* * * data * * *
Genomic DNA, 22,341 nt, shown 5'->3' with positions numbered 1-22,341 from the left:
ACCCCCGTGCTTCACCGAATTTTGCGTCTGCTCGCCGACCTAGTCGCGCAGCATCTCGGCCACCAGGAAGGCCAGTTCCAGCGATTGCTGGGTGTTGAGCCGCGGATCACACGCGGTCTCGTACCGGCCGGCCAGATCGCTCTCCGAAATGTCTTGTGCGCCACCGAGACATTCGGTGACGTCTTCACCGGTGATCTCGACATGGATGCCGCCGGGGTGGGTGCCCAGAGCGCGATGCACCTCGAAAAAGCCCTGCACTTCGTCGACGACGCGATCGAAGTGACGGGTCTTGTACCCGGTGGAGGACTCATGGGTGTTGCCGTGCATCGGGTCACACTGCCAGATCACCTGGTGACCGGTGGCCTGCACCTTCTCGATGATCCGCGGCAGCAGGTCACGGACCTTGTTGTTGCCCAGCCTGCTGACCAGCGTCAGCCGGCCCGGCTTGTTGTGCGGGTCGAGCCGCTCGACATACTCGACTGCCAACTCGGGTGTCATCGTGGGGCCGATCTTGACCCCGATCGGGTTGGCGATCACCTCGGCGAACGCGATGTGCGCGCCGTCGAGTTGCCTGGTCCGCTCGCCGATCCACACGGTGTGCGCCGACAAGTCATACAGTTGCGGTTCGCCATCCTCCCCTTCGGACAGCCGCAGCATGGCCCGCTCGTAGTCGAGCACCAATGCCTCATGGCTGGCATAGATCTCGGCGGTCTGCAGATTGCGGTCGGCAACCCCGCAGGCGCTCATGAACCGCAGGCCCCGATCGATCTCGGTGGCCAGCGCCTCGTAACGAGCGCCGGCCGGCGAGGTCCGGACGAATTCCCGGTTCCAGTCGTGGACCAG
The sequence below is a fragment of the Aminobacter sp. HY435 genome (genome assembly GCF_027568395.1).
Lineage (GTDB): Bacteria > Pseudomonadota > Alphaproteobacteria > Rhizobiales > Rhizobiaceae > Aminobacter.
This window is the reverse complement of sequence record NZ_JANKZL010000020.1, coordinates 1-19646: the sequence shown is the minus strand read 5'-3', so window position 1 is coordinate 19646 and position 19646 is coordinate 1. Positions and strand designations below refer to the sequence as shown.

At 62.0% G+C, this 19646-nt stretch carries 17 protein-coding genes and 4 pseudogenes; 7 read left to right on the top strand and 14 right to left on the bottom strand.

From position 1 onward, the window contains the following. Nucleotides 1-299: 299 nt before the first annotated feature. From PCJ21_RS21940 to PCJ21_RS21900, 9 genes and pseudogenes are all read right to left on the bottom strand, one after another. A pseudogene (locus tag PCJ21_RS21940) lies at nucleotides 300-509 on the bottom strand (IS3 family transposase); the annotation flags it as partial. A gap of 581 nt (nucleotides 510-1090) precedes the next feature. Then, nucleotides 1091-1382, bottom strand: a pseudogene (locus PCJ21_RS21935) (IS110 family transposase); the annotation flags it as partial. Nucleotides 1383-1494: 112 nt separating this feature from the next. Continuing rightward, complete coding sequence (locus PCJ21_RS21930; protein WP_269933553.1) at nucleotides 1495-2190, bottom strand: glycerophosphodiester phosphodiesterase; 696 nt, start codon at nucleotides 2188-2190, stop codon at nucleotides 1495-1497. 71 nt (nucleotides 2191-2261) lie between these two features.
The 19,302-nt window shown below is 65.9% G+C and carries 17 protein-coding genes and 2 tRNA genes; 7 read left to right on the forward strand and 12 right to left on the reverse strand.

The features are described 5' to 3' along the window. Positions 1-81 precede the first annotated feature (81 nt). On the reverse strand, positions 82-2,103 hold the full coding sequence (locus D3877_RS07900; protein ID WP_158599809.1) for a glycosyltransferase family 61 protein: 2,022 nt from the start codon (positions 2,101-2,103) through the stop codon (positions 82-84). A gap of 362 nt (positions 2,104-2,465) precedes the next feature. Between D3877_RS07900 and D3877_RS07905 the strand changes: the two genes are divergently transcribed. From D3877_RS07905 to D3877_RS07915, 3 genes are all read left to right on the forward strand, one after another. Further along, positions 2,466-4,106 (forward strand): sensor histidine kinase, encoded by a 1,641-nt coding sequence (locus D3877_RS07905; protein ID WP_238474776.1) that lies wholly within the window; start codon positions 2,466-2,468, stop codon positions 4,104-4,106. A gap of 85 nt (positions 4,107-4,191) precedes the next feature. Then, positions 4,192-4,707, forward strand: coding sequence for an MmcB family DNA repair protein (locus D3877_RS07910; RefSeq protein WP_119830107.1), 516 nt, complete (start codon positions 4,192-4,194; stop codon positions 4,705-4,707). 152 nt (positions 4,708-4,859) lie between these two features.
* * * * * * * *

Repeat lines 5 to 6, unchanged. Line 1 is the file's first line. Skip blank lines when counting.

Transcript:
This window is the reverse complement of sequence record NZ_JANKZL010000020.1, coordinates 1-19646: the sequence shown is the minus strand read 5'-3', so window position 1 is coordinate 19646 and position 19646 is coordinate 1. Positions and strand designations below refer to the sequence as shown.

At 62.0% G+C, this 19646-nt stretch carries 17 protein-coding genes and 4 pseudogenes; 7 read left to right on the top strand and 14 right to left on the bottom strand.